"Sitting" on an Administrative Certificate

Discussion in 'General Education' started by Johnjoel, May 25, 2015.

  1. Johnjoel

    Johnjoel Companion

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    May 25, 2015

    Hello Everyone,

    I just wanted to gather some thoughts regarding the idea of waiting to pursue an admin. position after having earned the certification last year. A lot has happened since I've been certified; my wife and I were married, we bought a house, planning on bringing kids into the picture, my parents are having marital problems, etc. I've been thinking of just letting the grass grow under our feet at the new house and enjoying teaching 3rd grade (which I still love). However, it is frustrating to see people younger than me (I'm almost 34) snatch up admin. positions while I enjoy the moment. I haven't been teaching as long as you might think; next year will be my 7th year.

    Do you think it might hurt my chances of getting a job if I wait a few years to pursue? My thought is that LEAs may see my certification and realize that I wasn't able to get an administrative principalship role in 5+ years. Any thoughts, ideas, or suggestions are welcome!

    Thank you!
     
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  3. justwanttoteach

    justwanttoteach Cohort

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    Granted I'm not an administrator or on a hiring committee I think being honest and explaining circumstances should work. Sometimes things come up and plans change nothing you can do about it. I would be more worried if you a had job totally outside of education:2cents:
     
  4. agdamity

    agdamity Fanatic

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    I feel more years in the classroom can make you a better administrator. How can you effectively observe, mentor, and offer advice to teachers if you don't have a solid background yourself? I've never thought 5 years in a classroom was enough to become an administrator.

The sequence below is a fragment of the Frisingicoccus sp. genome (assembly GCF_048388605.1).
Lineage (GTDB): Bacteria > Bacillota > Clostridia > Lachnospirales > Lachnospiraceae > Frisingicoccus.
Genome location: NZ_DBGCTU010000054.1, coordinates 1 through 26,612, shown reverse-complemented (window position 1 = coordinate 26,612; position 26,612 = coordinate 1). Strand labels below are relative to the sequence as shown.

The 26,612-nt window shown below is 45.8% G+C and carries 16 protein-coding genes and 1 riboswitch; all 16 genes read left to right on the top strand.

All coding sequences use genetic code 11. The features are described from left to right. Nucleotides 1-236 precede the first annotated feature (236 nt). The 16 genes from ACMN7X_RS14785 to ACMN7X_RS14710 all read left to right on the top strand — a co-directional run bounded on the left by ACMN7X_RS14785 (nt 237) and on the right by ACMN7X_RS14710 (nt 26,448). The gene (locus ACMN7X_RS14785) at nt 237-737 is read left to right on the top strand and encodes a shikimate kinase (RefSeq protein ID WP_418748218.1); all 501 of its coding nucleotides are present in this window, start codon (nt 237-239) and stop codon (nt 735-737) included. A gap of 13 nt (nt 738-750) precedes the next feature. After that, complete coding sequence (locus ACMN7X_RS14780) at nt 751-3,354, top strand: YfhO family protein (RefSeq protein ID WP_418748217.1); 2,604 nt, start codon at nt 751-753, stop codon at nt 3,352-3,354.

5. Missy

    Missy Aficionado

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    May 25, 2015

    Just because you hold the certification it doesn't mean you've been pursuing a position.

    I think more years teaching is a definite plus.
     
  6. gr3teacher

    gr3teacher Phenom

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    May 25, 2015

    One suggestion if you choose to wait a few years would be to start doing some admin-esque PD when you get closer to being ready (so a year or two before, try taking a graduate course, etc). That way, you can explain the circumstances that led to you waiting, but also show that you have been serious about wanting to go into administration and remaining up to date with practices.
     
  7. teacherintexas

    teacherintexas Maven

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    You can explain that in your cover letter. I think your future teachers would appreciate you being in the classroom longer. I have had admins who spent the minimum time in the classroom and so far, I've preferred those who were in the trenches longer. They seem to have more understanding of the challenges faced.
     
  8. MrsC

    MrsC Multitudinous

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    34 would be very, very young for an administrator here. Varied, extended experience is very important for an effective administrator, in my opinion. Continuing to gain classroom experience, and keeping your hand in leadership PD, will only help.
     
  9. Sarge

    Sarge Enthusiast

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    I've recently applied to an administrative credential program. I'm 53 and have over 20 years in the classroom.

    Personally, I think my age and experience in the classroom will be my biggest strengths when I hit the administrator job market. "You name it, I've seen it" will hopefully be an interview line that lands me a job.